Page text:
The 2021 National Restaurant Association Show has been canceled

The event won’t be held for the second straight year due to limits on gathering sizes. Organizers will instead provide year-round industry resources.
National Restaurant Association show 2021
Photo by Jonathan Maze

The National Restaurant Association Show is being canceled for a second straight year, as continued limits on gathering sizes have made the convention center that houses the annual exhibition unavailable, show organizer Winsight LLC announced on Friday.

The Show, run by Restaurant Business parent company Winsight, was set to run from May 22-25 at McCormick Place in Chicago.

Show organizers cited limits on gatherings of more than 50 people in the state of Illinois, a limit that is in effect through early June. While the order could be modified before it expires, McCormick Place doesn’t anticipate changes before June that would enable an event the size of the show to occur in May. With no facility available, Winsight opted to cancel the show.

“We understand and share in the disappointment of our attendees, exhibitors and sponsors and acknowledge the critical importance of the Show for the foodservice industry,” Tom Cindric, president of Winsight Exhibitions, said in a statement. “No matter what challenges our industry is facing, our goal is to continue to provide information, resources and connections that will help build the next era of business.

“We look forward to serving the foodservice community through online resources and are committed to planning a 2022 show focused on fueling recovery.”

The Show’s cancellation a year ago was a sign of the depths of the pandemic and a symbolic demonstration of its impact on the restaurant industry—which was hammered last year when states closed dining rooms to stop the spread of the coronavirus.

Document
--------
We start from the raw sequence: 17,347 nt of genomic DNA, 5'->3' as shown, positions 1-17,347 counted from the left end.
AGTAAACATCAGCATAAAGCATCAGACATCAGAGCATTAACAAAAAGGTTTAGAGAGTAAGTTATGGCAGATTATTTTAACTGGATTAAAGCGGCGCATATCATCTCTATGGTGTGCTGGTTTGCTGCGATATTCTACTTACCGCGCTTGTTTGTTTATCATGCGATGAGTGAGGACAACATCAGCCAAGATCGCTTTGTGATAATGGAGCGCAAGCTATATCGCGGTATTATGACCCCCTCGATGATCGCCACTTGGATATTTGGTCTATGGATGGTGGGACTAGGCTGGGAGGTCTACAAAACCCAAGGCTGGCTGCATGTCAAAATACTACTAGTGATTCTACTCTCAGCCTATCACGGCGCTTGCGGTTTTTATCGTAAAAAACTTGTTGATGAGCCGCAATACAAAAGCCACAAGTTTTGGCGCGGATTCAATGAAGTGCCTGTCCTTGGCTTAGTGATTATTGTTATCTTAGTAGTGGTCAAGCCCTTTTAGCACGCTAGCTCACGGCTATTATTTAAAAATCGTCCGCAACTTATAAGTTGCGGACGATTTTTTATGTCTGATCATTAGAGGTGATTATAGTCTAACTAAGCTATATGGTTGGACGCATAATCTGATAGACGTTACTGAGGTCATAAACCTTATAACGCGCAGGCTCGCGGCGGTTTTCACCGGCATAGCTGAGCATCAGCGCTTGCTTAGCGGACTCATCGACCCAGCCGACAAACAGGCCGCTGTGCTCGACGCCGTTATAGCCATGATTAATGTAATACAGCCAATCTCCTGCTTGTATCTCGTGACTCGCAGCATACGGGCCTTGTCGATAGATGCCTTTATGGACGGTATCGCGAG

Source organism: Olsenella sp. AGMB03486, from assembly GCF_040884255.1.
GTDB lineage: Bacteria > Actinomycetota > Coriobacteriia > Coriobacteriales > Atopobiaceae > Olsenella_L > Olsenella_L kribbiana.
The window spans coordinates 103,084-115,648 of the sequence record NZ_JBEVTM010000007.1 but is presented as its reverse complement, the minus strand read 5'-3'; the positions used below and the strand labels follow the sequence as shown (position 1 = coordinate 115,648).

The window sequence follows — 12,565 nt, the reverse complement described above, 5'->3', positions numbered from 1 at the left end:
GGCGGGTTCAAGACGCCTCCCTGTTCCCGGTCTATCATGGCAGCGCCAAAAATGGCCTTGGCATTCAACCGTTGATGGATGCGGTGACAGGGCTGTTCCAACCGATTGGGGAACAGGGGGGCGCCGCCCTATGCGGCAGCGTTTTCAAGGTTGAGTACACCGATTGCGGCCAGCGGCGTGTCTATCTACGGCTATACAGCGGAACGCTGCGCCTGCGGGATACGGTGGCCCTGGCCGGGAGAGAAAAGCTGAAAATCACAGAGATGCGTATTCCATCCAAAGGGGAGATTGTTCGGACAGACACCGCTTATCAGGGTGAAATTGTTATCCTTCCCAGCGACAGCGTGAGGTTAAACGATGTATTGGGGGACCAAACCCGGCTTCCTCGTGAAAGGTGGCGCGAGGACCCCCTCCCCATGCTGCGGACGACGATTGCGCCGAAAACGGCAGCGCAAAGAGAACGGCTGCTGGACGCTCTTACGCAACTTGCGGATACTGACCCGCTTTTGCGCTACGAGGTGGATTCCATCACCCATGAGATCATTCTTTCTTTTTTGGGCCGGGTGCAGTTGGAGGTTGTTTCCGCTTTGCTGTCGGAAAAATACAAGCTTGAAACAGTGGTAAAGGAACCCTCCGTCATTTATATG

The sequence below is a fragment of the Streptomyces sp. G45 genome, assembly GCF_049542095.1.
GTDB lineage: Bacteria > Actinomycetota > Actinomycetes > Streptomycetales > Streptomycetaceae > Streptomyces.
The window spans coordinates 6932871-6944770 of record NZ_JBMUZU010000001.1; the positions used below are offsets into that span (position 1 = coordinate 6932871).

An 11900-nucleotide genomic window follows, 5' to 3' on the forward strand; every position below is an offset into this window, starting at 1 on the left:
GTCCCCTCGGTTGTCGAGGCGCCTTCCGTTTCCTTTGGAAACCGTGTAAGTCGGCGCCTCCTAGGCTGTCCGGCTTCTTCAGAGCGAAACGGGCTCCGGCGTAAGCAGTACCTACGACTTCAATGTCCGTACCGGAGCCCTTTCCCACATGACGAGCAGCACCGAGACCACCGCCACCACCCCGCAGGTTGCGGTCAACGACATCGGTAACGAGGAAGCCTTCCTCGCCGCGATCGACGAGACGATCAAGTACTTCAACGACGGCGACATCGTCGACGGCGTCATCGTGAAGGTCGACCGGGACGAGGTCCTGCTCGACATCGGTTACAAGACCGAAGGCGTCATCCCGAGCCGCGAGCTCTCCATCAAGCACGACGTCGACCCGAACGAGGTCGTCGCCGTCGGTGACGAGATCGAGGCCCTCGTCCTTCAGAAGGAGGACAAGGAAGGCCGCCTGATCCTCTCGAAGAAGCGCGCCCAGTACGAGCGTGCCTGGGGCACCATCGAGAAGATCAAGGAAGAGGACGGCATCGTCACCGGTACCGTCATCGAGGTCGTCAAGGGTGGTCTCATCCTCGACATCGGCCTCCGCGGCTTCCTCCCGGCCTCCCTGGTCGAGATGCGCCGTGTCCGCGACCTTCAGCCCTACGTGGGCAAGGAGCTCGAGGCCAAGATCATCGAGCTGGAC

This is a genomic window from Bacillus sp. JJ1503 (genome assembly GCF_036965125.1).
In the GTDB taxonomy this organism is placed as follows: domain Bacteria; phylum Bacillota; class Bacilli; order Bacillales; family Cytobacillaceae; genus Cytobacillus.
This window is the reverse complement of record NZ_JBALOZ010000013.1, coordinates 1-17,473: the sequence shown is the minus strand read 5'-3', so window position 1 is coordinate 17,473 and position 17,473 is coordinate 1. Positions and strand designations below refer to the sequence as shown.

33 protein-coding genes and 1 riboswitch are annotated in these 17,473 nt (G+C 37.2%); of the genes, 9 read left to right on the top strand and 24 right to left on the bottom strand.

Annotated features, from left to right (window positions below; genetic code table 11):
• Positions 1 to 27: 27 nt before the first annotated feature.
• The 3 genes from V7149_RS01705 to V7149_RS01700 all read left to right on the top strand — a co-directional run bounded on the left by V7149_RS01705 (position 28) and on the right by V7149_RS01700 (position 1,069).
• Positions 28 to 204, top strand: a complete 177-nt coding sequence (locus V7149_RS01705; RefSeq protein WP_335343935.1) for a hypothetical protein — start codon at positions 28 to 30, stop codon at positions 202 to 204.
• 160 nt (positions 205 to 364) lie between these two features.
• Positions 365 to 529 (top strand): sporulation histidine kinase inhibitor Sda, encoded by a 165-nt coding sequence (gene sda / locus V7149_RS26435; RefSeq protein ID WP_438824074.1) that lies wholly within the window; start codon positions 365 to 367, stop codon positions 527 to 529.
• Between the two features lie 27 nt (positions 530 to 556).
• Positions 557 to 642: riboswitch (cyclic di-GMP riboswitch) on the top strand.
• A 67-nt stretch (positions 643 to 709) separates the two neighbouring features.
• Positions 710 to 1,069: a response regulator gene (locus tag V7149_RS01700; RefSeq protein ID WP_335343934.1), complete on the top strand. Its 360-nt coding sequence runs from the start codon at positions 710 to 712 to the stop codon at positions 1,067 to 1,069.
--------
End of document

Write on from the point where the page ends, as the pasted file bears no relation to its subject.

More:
The Show’s cancellation this year is indicative of the challenges with the recovery. While limits have been eased on restaurants and the industry is rebounding, major events are still restricted. Such events have historically been a major source of revenue to restaurants near event centers.

And the show itself is a massive gathering of operators and suppliers showing off the current trends in an industry that employs more than 10 million people from some 1 million locations.

Organizers of the National Restaurant Association Show have developed an extensive collection of resources, including live Q&As with leading experts, panel discussions and webinars, that are available free of charge.

A variety of recorded content on the state of the industry and future projections, consumer trends, operational innovations and more is available online, and new assets will be made available throughout the year. Organizers have also created The Show To Go, a free digital marketplace to connect operators with suppliers.

And there is also next year’s Show. “While we can’t do business or learn together in-person just yet, we are dedicated to helping our industry through this exceptionally challenging time,” Cindric said. “And when we reunite next year, May 21-24, 2022, it will be in an environment unlike any of us have ever experienced—an environment filled with renewed energy and unmatched connection as the restaurant community seeks new products, concepts, innovation and thought leadership to reimagine foodservice.”

Winsight, a business-to-business information, events and market intelligence company, owns and operates the National Restaurant Association Show in partnership with the trade group the National Restaurant Association.

Members help make our journalism possible. Become a Restaurant Business member today and unlock exclusive benefits, including unlimited access to all of our content. Sign up here.


Exclusive Content


4 things we learned in a wild week for restaurant tech

Tech Check: If you blinked, you may have missed three funding rounds, two acquisitions, a “never-before-seen” new product and a bold executive poaching. Let’s get caught up.


High restaurant menu prices mean high customer expectations

The Bottom Line: Diners are paying high prices to eat out at all kinds of restaurants these days. And they’re picking winners and losers.


Podcast transcript: Puttshack CEO Joe Vrankin

A Deeper Dive: The chief executive of the minigolf-centric restaurant chain discusses how the chain focuses on higher-quality games and food.


More from our partners